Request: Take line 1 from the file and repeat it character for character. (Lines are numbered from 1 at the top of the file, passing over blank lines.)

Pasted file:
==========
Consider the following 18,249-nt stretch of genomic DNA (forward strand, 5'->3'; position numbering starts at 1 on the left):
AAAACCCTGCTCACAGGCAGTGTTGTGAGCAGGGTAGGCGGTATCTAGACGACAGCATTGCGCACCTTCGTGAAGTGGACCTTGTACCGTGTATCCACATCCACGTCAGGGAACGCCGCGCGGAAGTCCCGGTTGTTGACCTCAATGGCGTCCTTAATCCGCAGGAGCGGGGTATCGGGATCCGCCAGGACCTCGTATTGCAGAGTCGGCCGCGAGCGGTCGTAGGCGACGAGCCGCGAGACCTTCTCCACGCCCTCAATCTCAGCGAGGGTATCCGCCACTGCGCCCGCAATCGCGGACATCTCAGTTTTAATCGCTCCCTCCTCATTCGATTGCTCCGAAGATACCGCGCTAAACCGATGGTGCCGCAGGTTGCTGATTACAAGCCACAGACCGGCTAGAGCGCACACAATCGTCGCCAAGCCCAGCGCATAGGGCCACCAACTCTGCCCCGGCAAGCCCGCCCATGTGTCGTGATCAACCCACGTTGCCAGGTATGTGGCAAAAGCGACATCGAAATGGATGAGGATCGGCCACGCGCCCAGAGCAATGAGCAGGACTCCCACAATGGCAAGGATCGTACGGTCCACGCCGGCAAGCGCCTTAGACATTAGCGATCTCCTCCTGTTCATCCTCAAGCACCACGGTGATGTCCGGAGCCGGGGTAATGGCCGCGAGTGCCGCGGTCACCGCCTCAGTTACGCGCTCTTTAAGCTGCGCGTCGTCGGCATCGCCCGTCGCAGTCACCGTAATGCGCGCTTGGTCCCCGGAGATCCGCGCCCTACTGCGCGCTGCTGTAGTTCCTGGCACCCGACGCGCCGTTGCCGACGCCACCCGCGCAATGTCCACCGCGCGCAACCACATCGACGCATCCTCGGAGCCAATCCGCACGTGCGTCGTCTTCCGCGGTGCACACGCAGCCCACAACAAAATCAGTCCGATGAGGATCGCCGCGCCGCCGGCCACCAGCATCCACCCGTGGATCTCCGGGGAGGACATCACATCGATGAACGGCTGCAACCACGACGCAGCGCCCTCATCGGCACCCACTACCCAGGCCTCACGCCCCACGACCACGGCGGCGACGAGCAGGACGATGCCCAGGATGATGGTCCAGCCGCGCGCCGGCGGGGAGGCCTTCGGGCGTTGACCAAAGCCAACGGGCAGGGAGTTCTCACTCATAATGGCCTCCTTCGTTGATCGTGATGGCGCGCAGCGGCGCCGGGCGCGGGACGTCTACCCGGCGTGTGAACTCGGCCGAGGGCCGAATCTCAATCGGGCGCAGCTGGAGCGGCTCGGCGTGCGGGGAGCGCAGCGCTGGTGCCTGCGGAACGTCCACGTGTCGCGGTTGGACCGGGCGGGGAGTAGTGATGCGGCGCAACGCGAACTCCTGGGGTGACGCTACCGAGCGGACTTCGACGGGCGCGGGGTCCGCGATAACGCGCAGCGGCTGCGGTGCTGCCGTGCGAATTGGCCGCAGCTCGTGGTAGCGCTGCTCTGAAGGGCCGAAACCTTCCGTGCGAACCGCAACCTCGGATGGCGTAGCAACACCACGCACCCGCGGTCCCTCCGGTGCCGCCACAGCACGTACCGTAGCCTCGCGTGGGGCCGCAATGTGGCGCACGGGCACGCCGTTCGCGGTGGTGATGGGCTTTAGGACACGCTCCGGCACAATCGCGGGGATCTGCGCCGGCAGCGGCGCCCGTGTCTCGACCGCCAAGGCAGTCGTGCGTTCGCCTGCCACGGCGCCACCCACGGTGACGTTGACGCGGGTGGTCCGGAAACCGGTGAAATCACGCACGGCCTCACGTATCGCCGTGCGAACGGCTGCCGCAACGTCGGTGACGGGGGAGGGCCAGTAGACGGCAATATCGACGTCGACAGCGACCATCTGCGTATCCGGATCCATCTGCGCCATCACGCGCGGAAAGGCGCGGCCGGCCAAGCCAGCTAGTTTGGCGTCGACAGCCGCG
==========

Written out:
Consider the following 18,249-nt stretch of genomic DNA (forward strand, 5'->3'; position numbering starts at 1 on the left):